Lugu Lake Mosuo people have a matriarchal society, where the women run the households and businesses, and the men farm (and evidently also just hang out a lot). They are largely Buddhist with strong Tibetan roots in culture and geneology. Ethnologists have long been fascinated by the Mosuo “walking marriage” in which a man visits his lover only at night. Any children are raised by their mother’s extended family, including maternal uncles. (So a man would help raise his sisters’ children, but not his own.) We (esp. the women) can see some very positive aspects of this arrangement. Plus, the men here are gorgeous.

29 June

Next morning is the highlight of our Lugo Lake visit — we take dugout canoes to visit two of the islands. Few visitors go to the smaller island, former site of the chief’s summer home (destroyed — I think — by Red Guards during their occupation during the Cultural Revolution). The structure has been rebuilt as a Daoist temple and is quite a lovely site.

Lugu Lake Crossing Lugu Lake

Then to the Buddhist temple island, where we meet the brother of the matriarch of the household we had visited, also on retreat. This is a large complex with housing for both monks and lay visitors.

Our group divides into two canoes, each holding around 8 people. The canoe I’m in has two very young and very cute oarsmen. We sing every song we can remember during the trip back to shore (having been sung to, during our visit, by our guide, the hotel staff, and the evening entertainers). I think our boatsmen are amused.

Mosuo GuideWe visit a home in the afternoon — the grandmother (matriarch of the family) has gone to the Buddhist temple on one of the lake’s islands on retreat, but has left a photo which is displayed by her daughter who entertains us. Again, there is some pretty potent home brew. The architecture of Mosuo houses is quite complex, with a central hearth (the embers are kept burning always) and a shrine behind. As we have often seen, the living area also houses a TV set showing a period drama. And there's a poster of a female Chinese pop star (one I don’t recognize) on the door to the granddaughter’s room.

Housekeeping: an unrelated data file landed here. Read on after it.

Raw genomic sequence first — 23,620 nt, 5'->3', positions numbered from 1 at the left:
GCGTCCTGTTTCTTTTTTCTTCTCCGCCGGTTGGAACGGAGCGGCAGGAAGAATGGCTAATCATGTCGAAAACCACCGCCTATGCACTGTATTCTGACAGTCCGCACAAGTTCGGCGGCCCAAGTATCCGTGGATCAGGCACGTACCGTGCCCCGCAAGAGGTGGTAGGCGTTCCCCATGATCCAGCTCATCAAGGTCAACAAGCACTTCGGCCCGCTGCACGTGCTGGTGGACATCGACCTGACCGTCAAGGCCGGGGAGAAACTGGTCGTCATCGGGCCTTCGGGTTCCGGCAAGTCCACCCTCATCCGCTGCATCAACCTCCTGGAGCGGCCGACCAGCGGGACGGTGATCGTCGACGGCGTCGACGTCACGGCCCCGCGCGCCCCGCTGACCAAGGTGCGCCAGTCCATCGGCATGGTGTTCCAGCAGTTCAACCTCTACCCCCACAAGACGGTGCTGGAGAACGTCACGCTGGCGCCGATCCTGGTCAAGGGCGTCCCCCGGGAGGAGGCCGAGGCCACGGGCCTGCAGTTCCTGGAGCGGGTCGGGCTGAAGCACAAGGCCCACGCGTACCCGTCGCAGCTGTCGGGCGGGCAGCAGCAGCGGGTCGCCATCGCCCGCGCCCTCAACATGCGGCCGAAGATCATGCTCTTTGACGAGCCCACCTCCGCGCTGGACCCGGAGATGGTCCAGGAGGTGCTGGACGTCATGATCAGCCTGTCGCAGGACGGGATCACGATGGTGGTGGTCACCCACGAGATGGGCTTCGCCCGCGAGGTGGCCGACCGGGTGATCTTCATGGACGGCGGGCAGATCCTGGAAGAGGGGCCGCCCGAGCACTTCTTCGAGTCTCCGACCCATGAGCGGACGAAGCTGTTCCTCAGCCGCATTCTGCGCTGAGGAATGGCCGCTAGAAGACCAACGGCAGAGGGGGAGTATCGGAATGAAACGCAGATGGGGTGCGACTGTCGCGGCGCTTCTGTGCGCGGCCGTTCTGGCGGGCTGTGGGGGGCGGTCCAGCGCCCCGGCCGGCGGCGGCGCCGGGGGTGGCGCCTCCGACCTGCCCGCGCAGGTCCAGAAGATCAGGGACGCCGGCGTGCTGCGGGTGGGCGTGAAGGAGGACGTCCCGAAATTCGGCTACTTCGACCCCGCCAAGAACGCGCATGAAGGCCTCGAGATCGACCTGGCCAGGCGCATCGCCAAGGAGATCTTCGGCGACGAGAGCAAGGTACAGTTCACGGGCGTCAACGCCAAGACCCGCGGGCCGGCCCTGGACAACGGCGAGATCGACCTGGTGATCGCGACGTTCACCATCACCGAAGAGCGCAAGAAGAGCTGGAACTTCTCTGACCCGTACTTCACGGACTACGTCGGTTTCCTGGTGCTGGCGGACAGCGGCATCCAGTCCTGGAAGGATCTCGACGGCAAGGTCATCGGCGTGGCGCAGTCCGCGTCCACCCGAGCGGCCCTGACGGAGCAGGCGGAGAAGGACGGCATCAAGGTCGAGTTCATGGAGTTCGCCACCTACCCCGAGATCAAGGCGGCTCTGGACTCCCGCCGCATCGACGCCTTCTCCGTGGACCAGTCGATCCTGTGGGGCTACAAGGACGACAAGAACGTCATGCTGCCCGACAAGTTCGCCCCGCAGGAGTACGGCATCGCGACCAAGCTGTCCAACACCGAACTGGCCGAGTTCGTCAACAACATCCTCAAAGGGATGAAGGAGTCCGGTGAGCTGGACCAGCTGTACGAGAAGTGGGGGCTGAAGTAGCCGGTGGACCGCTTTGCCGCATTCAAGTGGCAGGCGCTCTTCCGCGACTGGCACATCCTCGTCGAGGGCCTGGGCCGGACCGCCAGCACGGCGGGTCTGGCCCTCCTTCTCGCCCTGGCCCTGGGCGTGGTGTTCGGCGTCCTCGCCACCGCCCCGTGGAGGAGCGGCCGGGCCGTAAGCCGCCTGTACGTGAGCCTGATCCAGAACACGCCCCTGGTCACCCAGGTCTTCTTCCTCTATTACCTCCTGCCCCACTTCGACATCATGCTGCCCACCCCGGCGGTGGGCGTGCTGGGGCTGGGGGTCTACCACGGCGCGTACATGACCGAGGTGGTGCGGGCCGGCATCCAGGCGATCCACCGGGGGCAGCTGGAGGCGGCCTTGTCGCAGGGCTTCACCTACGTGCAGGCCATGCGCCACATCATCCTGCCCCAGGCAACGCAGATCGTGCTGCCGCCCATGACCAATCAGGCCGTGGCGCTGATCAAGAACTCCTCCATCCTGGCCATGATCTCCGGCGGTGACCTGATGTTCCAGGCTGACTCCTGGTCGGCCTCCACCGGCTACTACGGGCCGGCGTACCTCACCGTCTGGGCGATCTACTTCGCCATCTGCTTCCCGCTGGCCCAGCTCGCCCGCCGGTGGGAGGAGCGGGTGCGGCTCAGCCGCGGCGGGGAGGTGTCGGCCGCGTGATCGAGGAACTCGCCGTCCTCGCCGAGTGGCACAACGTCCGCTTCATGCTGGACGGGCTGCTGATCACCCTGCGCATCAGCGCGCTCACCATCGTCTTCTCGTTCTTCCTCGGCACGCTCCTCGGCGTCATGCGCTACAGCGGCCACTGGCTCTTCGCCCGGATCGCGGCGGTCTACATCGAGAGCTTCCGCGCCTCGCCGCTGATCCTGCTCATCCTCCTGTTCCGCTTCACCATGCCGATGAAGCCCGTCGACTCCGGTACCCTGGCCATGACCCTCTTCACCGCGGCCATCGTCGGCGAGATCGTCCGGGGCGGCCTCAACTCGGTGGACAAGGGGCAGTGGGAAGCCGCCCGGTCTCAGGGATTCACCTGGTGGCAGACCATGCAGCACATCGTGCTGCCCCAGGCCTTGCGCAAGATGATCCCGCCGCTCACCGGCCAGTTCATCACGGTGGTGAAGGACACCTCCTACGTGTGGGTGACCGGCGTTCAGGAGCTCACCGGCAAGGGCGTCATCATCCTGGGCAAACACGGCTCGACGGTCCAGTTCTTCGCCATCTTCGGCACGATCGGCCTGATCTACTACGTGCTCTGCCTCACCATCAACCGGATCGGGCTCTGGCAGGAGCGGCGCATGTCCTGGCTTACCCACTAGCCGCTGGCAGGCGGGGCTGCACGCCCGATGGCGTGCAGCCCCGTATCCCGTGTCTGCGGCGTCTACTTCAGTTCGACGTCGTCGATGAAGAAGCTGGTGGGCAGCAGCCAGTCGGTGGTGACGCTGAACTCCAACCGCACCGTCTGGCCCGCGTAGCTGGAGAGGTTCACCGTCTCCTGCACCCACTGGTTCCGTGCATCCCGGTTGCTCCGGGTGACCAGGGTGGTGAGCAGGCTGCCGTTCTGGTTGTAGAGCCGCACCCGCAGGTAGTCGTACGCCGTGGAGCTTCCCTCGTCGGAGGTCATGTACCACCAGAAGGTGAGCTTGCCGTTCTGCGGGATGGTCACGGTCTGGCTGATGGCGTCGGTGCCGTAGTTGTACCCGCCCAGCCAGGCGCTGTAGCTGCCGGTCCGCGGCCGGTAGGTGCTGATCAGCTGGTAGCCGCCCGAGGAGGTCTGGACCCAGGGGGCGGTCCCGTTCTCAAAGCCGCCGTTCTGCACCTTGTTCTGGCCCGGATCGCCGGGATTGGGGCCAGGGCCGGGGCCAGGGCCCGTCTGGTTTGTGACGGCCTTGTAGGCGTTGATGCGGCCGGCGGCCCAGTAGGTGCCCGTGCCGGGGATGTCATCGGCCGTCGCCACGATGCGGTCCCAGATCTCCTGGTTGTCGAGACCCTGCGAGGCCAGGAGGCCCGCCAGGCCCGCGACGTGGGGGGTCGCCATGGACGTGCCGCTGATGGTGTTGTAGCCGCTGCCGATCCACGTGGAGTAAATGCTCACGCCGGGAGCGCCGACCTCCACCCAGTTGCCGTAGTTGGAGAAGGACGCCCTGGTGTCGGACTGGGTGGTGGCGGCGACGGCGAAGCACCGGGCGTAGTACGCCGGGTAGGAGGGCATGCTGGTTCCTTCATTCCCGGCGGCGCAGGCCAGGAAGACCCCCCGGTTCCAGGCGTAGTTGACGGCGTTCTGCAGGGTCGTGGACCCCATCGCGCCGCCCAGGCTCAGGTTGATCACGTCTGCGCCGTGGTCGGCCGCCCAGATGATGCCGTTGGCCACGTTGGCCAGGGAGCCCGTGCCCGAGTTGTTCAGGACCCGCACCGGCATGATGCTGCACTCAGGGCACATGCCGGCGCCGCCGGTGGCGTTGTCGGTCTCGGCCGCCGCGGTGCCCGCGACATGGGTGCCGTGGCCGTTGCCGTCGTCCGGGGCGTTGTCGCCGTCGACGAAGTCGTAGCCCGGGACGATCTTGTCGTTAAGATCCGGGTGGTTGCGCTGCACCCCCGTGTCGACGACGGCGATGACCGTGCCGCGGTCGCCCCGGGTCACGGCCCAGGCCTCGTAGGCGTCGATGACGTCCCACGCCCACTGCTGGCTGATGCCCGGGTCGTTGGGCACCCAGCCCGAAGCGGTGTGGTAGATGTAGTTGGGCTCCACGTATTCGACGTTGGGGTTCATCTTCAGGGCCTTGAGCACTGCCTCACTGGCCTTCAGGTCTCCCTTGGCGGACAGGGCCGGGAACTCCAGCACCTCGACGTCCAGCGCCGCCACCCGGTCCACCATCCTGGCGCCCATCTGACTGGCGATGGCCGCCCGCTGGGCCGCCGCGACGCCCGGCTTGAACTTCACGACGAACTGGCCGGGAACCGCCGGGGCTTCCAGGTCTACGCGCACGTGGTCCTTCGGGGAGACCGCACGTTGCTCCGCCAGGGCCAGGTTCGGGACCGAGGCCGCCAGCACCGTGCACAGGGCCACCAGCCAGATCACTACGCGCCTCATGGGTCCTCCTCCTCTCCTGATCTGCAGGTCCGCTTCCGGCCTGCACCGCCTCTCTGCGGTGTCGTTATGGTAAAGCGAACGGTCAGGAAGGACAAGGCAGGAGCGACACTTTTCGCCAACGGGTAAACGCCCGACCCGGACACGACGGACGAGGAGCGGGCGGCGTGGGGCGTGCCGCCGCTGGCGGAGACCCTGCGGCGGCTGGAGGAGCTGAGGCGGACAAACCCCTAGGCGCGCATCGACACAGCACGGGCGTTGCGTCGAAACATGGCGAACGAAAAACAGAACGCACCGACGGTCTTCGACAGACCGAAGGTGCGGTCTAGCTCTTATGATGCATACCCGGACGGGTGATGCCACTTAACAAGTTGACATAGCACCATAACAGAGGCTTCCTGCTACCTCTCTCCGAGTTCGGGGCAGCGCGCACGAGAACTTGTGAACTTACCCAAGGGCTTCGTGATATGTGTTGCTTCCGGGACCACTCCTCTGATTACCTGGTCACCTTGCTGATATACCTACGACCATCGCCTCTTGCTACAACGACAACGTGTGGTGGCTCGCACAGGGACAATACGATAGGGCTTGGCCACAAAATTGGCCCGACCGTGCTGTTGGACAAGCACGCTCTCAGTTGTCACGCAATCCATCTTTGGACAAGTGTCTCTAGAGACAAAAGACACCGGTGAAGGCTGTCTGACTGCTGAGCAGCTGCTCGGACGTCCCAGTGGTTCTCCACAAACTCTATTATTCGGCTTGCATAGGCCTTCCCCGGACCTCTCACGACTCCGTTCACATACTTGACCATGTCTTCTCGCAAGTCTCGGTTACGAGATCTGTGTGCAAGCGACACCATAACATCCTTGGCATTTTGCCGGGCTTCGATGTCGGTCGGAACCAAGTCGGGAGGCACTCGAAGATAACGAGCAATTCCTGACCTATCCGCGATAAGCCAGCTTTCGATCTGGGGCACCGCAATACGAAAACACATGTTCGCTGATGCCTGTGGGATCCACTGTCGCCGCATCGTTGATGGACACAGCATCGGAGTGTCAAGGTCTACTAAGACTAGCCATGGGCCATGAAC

Dinner at the hotel, with more liquor added to the usual beer entree. The young women attendants (they aren’t as much waitresses as drink purveyers) get pretty aggressive with toasts and are very flirty with Mao Mao. (We also suspect that our driver, Mr. Peng, is infatuated with our guide.) Every evening there is a bonfire for the tourists with a large number of very attractive young people dancing and singing. Spectators are encouraged to join, and a bunch of Chinese tourists also staying at our hotel become fairly obnoxious. We stay for a while but it’s only one song and an endless spiral dance, so we head back home before the event ends.

Lijiang at night

Lijiang at night: my rather impressionistic view
and a better one from a postcard

Lijiang at night
30 June

This morning I opted out of breakfast in the hopes of finding decent coffee. Evidently there is a decent coffee shop in Lijiang but I never manage to connect with the people who know where it is. The breakfast eaters got to choose their entrees from the menu for today, from a selection of Western offerings. One was French toast, which got Amihan very excited and even tempted me, but I decided that I would likely be disappointed. Turns out the bar’s version of French toast is toasted wheat bread, so I made the right choice.

Leaping Tiger GorgeBack to the bus. A long trip, via the First Bend of the Yangzi River, and a stop to hike down the trail to Tiger Leaping Gorge. This is one of the world's deepest canyons, with peaks averaging 13,000 feet on either side. Jingsha Jiang (River of Golden Sands) is mighty impressive from the lookout platforms — its rapids are considered unnavigable and the water churns and roars. Supposedly some hunters saw a tiger leap across the river at this narrow point, hence the name. This is the only cliff trail I've ever been on lined with vendors selling silver jewellry and textiles. Oh, and dozens of men, top and bottom, offering transport via sedan chair. Despite the climb, the altitude, and the heat, I suspect riding in one of those things would be a less comfortable way to travel.